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South African Journal of Science

On-line version ISSN 1996-7489
Print version ISSN 0038-2353

S. Afr. j. sci. vol.111 n.9-10 Pretoria Sep./Oct. 2015 



The qualification of coal degradation with the aid of micro-focus computed tomography



Jacob ViljoenI; Quentin P CampbellI; Marco le RouxI; Jakobus HoffmanII

ISchool of Chemical and Minerals Engineering, Northwest University, Potchefstroom, South Africa
IINecsa - Radiation Science, Fretoria, South Africa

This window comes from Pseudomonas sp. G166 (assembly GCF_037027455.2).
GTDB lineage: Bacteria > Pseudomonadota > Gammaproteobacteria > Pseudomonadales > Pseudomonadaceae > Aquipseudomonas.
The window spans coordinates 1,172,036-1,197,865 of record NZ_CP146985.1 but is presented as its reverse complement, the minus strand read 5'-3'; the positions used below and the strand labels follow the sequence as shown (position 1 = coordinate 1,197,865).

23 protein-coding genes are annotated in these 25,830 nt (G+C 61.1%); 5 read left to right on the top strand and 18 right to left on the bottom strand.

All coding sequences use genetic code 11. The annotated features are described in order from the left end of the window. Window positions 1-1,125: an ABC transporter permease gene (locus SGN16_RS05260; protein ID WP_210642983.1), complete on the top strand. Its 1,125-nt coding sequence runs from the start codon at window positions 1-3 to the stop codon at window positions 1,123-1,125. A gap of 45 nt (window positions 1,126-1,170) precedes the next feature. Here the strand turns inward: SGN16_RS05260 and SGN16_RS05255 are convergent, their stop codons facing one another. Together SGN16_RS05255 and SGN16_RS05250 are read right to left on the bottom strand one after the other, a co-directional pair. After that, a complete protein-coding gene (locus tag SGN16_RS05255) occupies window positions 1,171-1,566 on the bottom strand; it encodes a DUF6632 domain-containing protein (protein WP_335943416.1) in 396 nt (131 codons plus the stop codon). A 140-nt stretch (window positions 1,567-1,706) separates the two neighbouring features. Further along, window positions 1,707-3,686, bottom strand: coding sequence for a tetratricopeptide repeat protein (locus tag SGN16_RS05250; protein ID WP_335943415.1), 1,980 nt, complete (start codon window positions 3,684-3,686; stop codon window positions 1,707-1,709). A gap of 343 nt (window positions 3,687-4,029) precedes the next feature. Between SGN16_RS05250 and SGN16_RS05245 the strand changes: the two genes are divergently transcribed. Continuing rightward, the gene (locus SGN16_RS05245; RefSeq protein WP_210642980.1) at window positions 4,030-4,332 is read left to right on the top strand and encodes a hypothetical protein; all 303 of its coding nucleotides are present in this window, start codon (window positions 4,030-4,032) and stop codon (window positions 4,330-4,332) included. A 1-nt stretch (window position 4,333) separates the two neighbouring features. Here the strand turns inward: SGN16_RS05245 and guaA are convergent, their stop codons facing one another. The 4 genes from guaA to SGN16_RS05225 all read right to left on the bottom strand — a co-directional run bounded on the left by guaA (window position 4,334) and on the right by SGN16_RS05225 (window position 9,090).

The production of unwanted coal fines during the handling and utilisation of coal is a serious problem in processes that rely on large or closely sized particles. Coal degradation occurs at many different steps within the beneficiation or utilisation processes and through many different mechanisms, none of which are understood thoroughly. In an effort to describe the degradation mechanisms, the changes within a number of coal particles were tracked using micro-focus X-ray computed tomography (μ-CT). The observed changes were caused by impact loading, compressive loading and thermal shock. The resolution of the μ-CT tomograms enabled the identification and tracking of changes in the coal microstructure. A comparison of the tomograms taken before, during and after breakage and fracture showed that the microstructure of coal had an influence on the breakage characteristics. For impact- and compressive loading as well as during thermal treatment, the biggest structural contributor was shown to be the network of pre-existing cracks and cleats within a particle. Lower density macerals contributed more to breakage than the higher density macerals and any structure (pre-existing cracks, lithotypes boundaries and mineral boundaries) present within the particles had the potential to either act as a crack initiation site, change the direction of a propagating crack or arrest crack propagation. The direction of the applied loads during compressive- and impact loading was the biggest contributor to the directionality of newly formed cracks. For thermal treatment, the vitrinite rich microlithotypes showed more new crack formation compared to the other microlithotypes present. The particles also showed no evidence of devolatilisation (an increase in the porosity of the particle) but did show evidence of thermal drying (new cracks formed perpendicular to existing cracks).